[Ed Catmull] If I go back to the earliest days of animation when film was just invented, it was a new technology- although, we don’t think of it in those terms now. When the technology was new, it stimulated people to try to use this technology to tell stories. Until that time, storytelling was verbal, books, plays and so forth. The technology of film broadened the base of storytelling and brought more people to it. I don’t think many people understood the interplay of technology and art, but instead focussed on the final output. Over time, people remembered the art- but down-played the technology. Over time, technology ceases to look new and becomes an artefact of the past. When computer graphics arrived, it injected into the art form of new technology which then stimulated more people.

The number of animated films produced now is much higher than 30 years ago, and more people have access to it. One of our goals is to ensure that we don’t forget that it is this combination of art and technology and that it is an on-going stimulating relationship. We don’t want to forget this as people have in the past. As computers get faster and more accessible, you open the door for more people to use it; you now see more pieces, such as the funny little vignettes produced on YouTube. If you look at feature-length films; they’re more widely available for sure, but I wouldn’t call it ‘democratisation’ as they still cost many millions of dollars to make. But the trend will continue as costs go down and more people are enabled to tell stories.

At the same time, the new technology is enabling a lot of stuff that isn’t very good … but in this process, you will also find gems, because people who don’t ordinarily have access now do so. We will have surprising new storytelling in the future; but we can’t foresee what that is. When you enable more people have access to storytelling technology, you are giving yourself more opportunities to be surprised.

The internet has clearly altered the mechanism by which stories get out into the world. This has pros and cons. It enables a large number of people to distribute their work in various forms, and also enables a large number of people to sift through work and recommend it to others. At the same time, the mass of the content being generated is so large, that you lose a shared cultural experience. It used to be that movie-houses and radio became a nationwide shared experience. Television then became a shared experience due to a limited number of channels… now we have this technical evolution where there’s a diminishing of that, with a few long-form programmes coming out with cultural impact. Rather than watching certain channels for example, people may watch a particular series such as Sherlock Holmes – and I wish we had more content like that! My daughter and I watch Dr. Who all the time, it’s watched a lot here in the USA and for those who are watching it, it’s a shared experience. But it is shared with a smaller percentage of the population than when I was young.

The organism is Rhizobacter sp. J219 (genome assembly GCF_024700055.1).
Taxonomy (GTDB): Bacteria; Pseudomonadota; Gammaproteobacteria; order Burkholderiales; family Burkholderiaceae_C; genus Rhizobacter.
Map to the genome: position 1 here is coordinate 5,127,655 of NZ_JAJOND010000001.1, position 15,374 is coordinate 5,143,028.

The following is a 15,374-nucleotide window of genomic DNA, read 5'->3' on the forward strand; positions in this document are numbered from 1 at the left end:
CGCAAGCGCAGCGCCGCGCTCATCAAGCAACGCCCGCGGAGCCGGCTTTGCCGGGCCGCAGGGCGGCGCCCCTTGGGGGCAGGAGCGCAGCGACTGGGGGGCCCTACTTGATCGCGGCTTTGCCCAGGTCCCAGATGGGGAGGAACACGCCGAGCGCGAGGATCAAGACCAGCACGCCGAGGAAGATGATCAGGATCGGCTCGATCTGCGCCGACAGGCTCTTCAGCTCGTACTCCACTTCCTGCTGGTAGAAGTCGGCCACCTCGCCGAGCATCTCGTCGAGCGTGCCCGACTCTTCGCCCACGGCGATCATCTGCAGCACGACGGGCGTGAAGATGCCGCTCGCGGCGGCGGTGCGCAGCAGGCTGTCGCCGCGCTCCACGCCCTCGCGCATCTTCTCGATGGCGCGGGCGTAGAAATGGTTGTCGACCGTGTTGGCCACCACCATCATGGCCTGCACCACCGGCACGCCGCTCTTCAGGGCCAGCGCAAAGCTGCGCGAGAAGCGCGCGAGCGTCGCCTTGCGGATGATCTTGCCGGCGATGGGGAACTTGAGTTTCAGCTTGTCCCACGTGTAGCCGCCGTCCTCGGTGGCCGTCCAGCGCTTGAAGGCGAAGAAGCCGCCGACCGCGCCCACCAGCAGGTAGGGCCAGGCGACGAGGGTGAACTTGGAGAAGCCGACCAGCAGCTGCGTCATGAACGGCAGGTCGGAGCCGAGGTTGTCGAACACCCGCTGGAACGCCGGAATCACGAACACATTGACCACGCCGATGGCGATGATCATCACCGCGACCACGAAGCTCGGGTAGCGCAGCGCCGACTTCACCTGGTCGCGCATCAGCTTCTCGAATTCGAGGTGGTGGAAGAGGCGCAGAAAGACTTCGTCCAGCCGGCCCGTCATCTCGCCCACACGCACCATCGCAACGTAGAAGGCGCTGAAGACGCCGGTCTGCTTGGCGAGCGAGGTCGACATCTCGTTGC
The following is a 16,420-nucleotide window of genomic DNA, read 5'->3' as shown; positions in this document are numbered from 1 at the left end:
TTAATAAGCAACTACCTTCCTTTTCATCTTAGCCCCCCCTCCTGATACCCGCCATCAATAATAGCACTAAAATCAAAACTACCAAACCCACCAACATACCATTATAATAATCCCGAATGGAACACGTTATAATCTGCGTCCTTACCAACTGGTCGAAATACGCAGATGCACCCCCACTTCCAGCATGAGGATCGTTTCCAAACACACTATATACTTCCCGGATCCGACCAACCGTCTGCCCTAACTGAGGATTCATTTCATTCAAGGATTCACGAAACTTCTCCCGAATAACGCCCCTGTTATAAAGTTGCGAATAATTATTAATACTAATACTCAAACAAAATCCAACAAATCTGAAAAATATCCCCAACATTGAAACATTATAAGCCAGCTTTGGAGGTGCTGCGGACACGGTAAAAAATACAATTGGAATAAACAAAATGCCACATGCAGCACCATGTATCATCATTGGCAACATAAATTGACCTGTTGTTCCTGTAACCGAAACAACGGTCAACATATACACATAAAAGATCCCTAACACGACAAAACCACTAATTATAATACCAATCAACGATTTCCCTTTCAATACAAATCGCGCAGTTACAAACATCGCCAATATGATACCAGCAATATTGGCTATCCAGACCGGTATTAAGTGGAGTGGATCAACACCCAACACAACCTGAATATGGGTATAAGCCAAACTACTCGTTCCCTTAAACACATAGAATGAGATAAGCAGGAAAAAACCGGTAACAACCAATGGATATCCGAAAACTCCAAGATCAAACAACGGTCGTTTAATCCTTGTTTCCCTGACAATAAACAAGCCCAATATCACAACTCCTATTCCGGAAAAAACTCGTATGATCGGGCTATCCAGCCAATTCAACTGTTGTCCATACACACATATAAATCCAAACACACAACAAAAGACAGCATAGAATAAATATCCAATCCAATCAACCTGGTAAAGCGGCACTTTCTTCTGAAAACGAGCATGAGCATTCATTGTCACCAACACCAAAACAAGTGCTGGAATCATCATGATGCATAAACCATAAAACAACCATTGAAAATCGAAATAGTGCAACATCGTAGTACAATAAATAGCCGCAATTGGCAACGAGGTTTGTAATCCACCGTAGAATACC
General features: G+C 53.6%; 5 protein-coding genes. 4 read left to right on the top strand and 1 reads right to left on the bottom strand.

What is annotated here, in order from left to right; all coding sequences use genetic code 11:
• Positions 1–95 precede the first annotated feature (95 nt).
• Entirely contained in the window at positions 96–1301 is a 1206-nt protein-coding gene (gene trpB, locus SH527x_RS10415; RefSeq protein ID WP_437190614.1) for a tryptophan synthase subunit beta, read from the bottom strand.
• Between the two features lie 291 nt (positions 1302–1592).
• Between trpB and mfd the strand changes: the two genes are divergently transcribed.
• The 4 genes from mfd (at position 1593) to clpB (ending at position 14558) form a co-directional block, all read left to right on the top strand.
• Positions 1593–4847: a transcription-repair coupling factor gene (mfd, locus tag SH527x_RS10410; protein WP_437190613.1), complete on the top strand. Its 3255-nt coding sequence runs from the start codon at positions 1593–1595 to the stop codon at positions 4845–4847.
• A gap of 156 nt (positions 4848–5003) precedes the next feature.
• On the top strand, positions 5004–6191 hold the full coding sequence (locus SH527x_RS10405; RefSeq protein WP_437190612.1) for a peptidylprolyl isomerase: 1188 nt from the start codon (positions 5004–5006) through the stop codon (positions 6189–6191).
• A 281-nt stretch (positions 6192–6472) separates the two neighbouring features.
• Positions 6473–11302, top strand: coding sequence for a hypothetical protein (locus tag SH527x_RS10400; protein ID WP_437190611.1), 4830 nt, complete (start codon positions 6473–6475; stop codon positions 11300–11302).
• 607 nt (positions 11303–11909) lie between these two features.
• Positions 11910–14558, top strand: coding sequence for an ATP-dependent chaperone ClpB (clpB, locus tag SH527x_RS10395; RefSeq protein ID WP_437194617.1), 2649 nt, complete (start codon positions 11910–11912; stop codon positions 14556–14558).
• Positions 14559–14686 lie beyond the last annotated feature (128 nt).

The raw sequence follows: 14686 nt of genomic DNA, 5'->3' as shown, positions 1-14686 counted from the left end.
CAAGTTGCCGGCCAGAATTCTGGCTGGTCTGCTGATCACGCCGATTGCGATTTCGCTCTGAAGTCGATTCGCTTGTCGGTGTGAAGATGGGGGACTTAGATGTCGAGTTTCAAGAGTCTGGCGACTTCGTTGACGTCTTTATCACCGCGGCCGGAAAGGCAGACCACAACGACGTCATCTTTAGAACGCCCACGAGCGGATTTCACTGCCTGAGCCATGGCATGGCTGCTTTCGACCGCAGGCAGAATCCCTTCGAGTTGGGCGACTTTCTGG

The Internet gives you different types of experiences, but I wish more people could share them.

[Nick Park] I wouldn’t want to sound like a stick-in-the-mud as technology is part of the artform now. We use technology, we make armatures for our puppets- we use video to record and playback, but we want to retain a hands-on quality.

CGI doesn’t help or hinder, it’s a choice… The challenge is different… Technology enables the animator to manipulate the character in the most human way they can. What I like about clay animation is that it’s very direct. When we know that we simply can’t do something using clay- for example, fire or a waterfall- we may use CGI. I like the charm that comes from reality- from fingerprints, from clay, from people actually manipulating things.

However… CGI is great for certain subjects. Let’s take the film Frozen for example. The way the ice crystals were, or the snow… or the building of the tower… the dress of the girl – and how realistic everything was. It was so amazing- but it’s not in my aesthetic- that’s not my personal artistic style.

[Jonathan Gottschall] Today, we often hear a doom and gloom narrative suggesting that that twitter or facebook or whatever are ruining story. But I don’t think the digital revolution or social media are killing storytelling—quite the opposite. First, many people use their social networking accounts as storytelling platforms: Facebook, for example, is a way for many people to tell their continuously updated life story. Even many twitter users tell serial stories, and the site is—in large part—a way for people to promote and share links to longer form storytelling.

The larger point, for me, is that I think story is utterly unkillable. People are storytelling animals, and that won’t change until human nature does. In the future, story may evolve in new directions (in my book, I talk about the emerging form of video game storytelling). But in a thousand years the basic structure of story will be exactly like it is today. What’s happening right now is NOT that modern technology is crowding out storytelling, it’s that most of us are using new technology to cram more story into our lives than ever before.

Q: How can people benefit from applying creativity into their lives?

[Ed Catmull] Most of us want and have a deep feeling of needing safety. The easiest way to see and get safety is to repeat the things that you believe worked in the past, and believe that others are doing; and that applies at a personal level or business level. If something is known to work, you tend to want to copy it and it feels safer.